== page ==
Why we cite
To participate in college-level research is to engage with a chain of debate and scholarship that extends well beyond any individual scholar or researcher’s efforts. As new knowledge builds on or upends older established knowledge, a conversation of sorts develops across time. When we conduct or synthesize the research or writings of others in a college-level research paper, we participate in that conversation. Key to holding this vast enterprise together is the notion of citation.
Citation is how scholars acknowledge or point to the work of earlier scholars. Ideally, citation provides a standard means for tracking down the research of others by providing sufficient information about the original source so it can be easily found. Citations typically include things like article titles, journal titles, authors, dates, and publication information. Citations will look different depending on citation style, discipline of study, and the format and nature of the information itself. The purpose is the same: to make the original source of any information you reference easily findable by others. This is our responsibility as participants in research. One day others may use your work in their own research, and those future authors will be obligated to cite you.
Citation also allows you to avoid plagiarism. Most every educational institution has some sort of academic integrity policy that outlines a student’s responsibilities as a researcher.
These policies may vary slightly from institution to institution, but typically warn against two behaviors:
- Committing plagiarism. Plagiarism is when we use the ideas or research of others and fail to attribute those ideas or research to the original authors. This is a form of theft easily remedied by extensive use of citation. Did you get an idea from a book, article, or website? Cite it as spe-cifically as possible. Did you find a terrific graph or image online that you want to include in your paper? Cite it. Using a quote from any source? Cite.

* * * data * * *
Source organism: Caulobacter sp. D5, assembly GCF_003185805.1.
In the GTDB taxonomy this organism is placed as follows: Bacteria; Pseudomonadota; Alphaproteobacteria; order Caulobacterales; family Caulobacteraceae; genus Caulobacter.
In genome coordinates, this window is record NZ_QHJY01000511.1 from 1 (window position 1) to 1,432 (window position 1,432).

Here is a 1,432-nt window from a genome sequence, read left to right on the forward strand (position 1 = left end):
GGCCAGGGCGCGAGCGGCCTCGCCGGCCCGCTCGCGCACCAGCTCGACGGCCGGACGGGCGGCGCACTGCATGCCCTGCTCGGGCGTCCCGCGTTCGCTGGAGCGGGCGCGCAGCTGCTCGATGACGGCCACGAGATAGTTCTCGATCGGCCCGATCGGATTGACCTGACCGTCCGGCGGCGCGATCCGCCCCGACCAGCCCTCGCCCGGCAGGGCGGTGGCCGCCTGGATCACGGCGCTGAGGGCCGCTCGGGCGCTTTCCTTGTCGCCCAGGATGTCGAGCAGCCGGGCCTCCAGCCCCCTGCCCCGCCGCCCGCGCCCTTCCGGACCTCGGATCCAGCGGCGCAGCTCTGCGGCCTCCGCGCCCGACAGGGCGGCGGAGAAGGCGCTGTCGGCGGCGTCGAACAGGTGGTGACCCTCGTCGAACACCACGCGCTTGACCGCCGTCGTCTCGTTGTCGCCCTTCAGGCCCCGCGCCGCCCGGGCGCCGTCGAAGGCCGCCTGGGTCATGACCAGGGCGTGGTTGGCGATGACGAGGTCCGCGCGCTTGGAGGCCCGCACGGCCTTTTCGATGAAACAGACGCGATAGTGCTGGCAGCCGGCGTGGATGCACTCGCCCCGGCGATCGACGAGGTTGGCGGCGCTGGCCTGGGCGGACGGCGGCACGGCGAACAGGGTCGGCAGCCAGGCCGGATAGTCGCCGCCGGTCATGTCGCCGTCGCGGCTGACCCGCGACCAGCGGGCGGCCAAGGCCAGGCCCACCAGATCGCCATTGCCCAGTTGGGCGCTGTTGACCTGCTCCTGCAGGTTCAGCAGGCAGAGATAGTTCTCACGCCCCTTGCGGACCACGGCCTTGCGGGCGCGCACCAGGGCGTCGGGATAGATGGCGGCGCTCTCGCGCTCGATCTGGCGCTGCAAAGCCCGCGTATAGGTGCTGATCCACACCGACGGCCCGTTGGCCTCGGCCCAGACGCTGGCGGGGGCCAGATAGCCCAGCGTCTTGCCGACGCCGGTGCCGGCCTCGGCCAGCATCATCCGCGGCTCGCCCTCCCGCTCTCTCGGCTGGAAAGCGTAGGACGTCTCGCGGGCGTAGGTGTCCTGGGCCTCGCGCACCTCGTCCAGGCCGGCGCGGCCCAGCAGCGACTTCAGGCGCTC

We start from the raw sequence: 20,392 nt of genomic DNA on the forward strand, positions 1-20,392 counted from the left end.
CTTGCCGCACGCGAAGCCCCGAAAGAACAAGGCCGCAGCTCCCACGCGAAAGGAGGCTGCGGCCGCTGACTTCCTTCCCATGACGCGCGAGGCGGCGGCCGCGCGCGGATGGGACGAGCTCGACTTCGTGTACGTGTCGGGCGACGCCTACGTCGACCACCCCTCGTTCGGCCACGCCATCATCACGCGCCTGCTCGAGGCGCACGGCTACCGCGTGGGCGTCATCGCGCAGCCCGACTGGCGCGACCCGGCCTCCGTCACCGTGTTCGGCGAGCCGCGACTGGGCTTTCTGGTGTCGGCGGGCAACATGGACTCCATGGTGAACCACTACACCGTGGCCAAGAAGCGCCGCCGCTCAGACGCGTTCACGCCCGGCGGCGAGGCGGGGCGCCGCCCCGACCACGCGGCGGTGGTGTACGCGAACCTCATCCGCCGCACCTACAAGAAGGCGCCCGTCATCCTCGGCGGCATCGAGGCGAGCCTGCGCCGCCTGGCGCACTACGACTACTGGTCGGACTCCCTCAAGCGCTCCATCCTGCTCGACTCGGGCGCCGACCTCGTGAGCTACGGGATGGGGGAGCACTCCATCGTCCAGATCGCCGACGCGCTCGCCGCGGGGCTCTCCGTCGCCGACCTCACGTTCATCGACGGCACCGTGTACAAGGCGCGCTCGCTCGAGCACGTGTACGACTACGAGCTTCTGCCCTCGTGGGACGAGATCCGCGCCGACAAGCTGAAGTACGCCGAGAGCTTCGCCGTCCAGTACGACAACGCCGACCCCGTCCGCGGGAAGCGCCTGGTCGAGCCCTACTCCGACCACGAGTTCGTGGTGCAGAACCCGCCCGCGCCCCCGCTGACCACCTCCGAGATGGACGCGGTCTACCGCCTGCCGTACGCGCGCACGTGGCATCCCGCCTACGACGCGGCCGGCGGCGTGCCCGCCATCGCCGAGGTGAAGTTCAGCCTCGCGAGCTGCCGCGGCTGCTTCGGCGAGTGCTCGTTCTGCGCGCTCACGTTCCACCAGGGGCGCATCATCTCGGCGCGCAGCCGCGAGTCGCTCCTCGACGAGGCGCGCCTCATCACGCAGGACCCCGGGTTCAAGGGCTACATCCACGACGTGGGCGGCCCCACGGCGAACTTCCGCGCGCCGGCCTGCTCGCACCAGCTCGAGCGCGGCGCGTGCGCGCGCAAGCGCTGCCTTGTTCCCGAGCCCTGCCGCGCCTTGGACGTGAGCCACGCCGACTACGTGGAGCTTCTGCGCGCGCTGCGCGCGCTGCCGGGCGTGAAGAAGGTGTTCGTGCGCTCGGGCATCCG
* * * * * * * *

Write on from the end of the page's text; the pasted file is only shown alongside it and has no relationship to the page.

- Self-plagiarizing. This happens when you submit work you completed in one class for a different class. Most syllabi expressly forbid this. If you are considering using your previous work for a current project, be sure to cite yourself and to note how extensively you are reusing the work. Also be sure to talk to your instructor. What constitutes self-plagiarism may seem murky to you, but your instructor may have bright red lines over what is and isn’t allowed in a particular class.
Why are there so many citation styles?
One common frustration with student researchers is the need to learn more than one citation style. You may learn MLA in an English composition class, but may also need to learn APA for a sociology class, or Chicago style citation for a history class. Why are there so many? Styles have developed for the most part organically to reflect the needs of different areas of study. While the differences between styles may seem arbitrary, they emerge from how scholars in various fields cite sources and present their research. For example, historians often use the Chicago style. Why? One reason is that Chicago accommodates the footnotes and endnotes essential to history researchers in a way other styles do not.
How we cite
Most databases and many library discovery tools will include a citation feature, providing student researchers with an auto-generated citation of the article or book they are viewing. While no auto-generated citation builder is perfect, these tools can be helpful for creating a references or works cited page, or an annotated bibliography. Even Google Scholar includes a citation tool for creating citations in multiple styles.
More serious student researchers may want to consider using bibliographic management software for their research-based projects. Products such as RefWorks, EndNote, Zotero, and Mendeley allow researchers to easily save citations to articles and books as they conduct their research. Whether a student is using a library database, Google Scholar, or their library’s discovery service, useful citations can be quickly exported to the bibliographic management tool and saved for use later. Many of these tools also allow users to store copies of the articles themselves and can even generate bibliographies. Some of the more robust bibliographic management tools can create citations in hundreds of different citation styles, greatly reducing the amount of time and effort required to create high-quality reference or works cited pages. Citations can also be organized by project, allowing researchers to easily share their citations with colleagues and collaborators. Contact your library to see what bibliographic management software your campus supports. Many of these products are free, but some require a subscription.
Also consider asking a professor in your field what software is used most frequently in your field.